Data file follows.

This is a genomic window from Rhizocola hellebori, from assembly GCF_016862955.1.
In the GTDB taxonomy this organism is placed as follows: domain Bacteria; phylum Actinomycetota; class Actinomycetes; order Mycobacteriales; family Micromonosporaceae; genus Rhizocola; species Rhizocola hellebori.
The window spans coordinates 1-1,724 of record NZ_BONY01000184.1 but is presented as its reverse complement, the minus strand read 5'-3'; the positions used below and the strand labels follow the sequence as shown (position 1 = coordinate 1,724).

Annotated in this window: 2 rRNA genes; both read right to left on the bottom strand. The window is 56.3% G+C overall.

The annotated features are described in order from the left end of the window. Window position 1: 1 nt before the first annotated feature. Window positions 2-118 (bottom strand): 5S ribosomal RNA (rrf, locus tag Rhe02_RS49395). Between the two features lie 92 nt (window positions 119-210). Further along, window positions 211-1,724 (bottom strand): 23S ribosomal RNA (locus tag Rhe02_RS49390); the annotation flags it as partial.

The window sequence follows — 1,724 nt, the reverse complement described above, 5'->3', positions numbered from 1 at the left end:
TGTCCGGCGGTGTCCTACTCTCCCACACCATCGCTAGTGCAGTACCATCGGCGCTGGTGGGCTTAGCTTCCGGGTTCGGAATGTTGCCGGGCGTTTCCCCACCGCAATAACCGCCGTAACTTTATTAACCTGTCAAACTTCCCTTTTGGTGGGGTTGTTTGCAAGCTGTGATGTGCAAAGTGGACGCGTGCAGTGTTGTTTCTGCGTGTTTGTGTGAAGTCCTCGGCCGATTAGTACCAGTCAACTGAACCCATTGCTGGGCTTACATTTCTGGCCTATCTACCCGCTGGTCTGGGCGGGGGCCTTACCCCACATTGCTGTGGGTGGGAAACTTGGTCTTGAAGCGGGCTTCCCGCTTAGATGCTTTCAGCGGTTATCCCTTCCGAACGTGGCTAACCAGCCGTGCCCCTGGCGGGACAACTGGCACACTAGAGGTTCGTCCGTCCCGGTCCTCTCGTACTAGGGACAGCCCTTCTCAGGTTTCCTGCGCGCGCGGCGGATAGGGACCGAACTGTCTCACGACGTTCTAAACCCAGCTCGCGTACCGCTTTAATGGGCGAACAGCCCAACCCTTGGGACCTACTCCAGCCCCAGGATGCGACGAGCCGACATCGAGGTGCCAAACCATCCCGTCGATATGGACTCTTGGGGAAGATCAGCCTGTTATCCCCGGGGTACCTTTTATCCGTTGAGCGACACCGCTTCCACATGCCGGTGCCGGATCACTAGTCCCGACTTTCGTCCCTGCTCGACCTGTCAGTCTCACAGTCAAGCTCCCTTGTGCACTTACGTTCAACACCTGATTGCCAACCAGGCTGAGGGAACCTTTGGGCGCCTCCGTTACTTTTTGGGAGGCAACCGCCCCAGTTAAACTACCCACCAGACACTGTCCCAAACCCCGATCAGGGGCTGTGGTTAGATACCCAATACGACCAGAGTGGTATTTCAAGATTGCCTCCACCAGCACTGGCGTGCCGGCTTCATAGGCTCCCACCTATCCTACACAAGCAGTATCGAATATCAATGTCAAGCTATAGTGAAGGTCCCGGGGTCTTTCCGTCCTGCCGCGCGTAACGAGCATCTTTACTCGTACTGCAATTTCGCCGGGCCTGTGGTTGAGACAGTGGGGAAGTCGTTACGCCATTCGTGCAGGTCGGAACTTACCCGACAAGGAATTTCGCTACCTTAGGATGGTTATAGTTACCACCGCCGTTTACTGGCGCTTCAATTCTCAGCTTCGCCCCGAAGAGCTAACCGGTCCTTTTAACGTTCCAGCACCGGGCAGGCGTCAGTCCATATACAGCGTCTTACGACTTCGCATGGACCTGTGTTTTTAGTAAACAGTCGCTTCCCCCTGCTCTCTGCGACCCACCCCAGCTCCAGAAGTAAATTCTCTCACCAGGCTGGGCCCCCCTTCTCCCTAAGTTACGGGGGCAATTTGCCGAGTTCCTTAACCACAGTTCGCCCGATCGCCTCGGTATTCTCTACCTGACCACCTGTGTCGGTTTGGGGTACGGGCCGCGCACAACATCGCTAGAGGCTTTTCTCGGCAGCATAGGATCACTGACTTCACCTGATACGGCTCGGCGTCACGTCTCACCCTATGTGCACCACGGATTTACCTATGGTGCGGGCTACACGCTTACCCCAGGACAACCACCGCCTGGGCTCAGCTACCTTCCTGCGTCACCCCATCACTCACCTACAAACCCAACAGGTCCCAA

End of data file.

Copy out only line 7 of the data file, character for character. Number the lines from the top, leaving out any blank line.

TGTCCGGCGGTGTCCTACTCTCCCACACCATCGCTAGTGCAGTACCATCGGCGCTGGTGGGCTTAGCTTCCGGGTTCGGAATGTTGCCGGGCGTTTCCCCACCGCAATAACCGCCGTAACTTTATTAACCTGTCAAACTTCCCTTTTGGTGGGGTTGTTTGCAAGCTGTGATGTGCAAAGTGGACGCGTGCAGTGTTGTTTCTGCGTGTTTGTGTGAAGTCCTCGGCCGATTAGTACCAGTCAACTGAACCCATTGCTGGGCTTACATTTCTGGCCTATCTACCCGCTGGTCTGGGCGGGGGCCTTACCCCACATTGCTGTGGGTGGGAAACTTGGTCTTGAAGCGGGCTTCCCGCTTAGATGCTTTCAGCGGTTATCCCTTCCGAACGTGGCTAACCAGCCGTGCCCCTGGCGGGACAACTGGCACACTAGAGGTTCGTCCGTCCCGGTCCTCTCGTACTAGGGACAGCCCTTCTCAGGTTTCCTGCGCGCGCGGCGGATAGGGACCGAACTGTCTCACGACGTTCTAAACCCAGCTCGCGTACCGCTTTAATGGGCGAACAGCCCAACCCTTGGGACCTACTCCAGCCCCAGGATGCGACGAGCCGACATCGAGGTGCCAAACCATCCCGTCGATATGGACTCTTGGGGAAGATCAGCCTGTTATCCCCGGGGTACCTTTTATCCGTTGAGCGACACCGCTTCCACATGCCGGTGCCGGATCACTAGTCCCGACTTTCGTCCCTGCTCGACCTGTCAGTCTCACAGTCAAGCTCCCTTGTGCACTTACGTTCAACACCTGATTGCCAACCAGGCTGAGGGAACCTTTGGGCGCCTCCGTTACTTTTTGGGAGGCAACCGCCCCAGTTAAACTACCCACCAGACACTGTCCCAAACCCCGATCAGGGGCTGTGGTTAGATACCCAATACGACCAGAGTGGTATTTCAAGATTGCCTCCACCAGCACTGGCGTGCCGGCTTCATAGGCTCCCACCTATCCTACACAAGCAGTATCGAATATCAATGTCAAGCTATAGTGAAGGTCCCGGGGTCTTTCCGTCCTGCCGCGCGTAACGAGCATCTTTACTCGTACTGCAATTTCGCCGGGCCTGTGGTTGAGACAGTGGGGAAGTCGTTACGCCATTCGTGCAGGTCGGAACTTACCCGACAAGGAATTTCGCTACCTTAGGATGGTTATAGTTACCACCGCCGTTTACTGGCGCTTCAATTCTCAGCTTCGCCCCGAAGAGCTAACCGGTCCTTTTAACGTTCCAGCACCGGGCAGGCGTCAGTCCATATACAGCGTCTTACGACTTCGCATGGACCTGTGTTTTTAGTAAACAGTCGCTTCCCCCTGCTCTCTGCGACCCACCCCAGCTCCAGAAGTAAATTCTCTCACCAGGCTGGGCCCCCCTTCTCCCTAAGTTACGGGGGCAATTTGCCGAGTTCCTTAACCACAGTTCGCCCGATCGCCTCGGTATTCTCTACCTGACCACCTGTGTCGGTTTGGGGTACGGGCCGCGCACAACATCGCTAGAGGCTTTTCTCGGCAGCATAGGATCACTGACTTCACCTGATACGGCTCGGCGTCACGTCTCACCCTATGTGCACCACGGATTTACCTATGGTGCGGGCTACACGCTTACCCCAGGACAACCACCGCCTGGGCTCAGCTACCTTCCTGCGTCACCCCATCACTCACCTACAAACCCAACAGGTCCCAA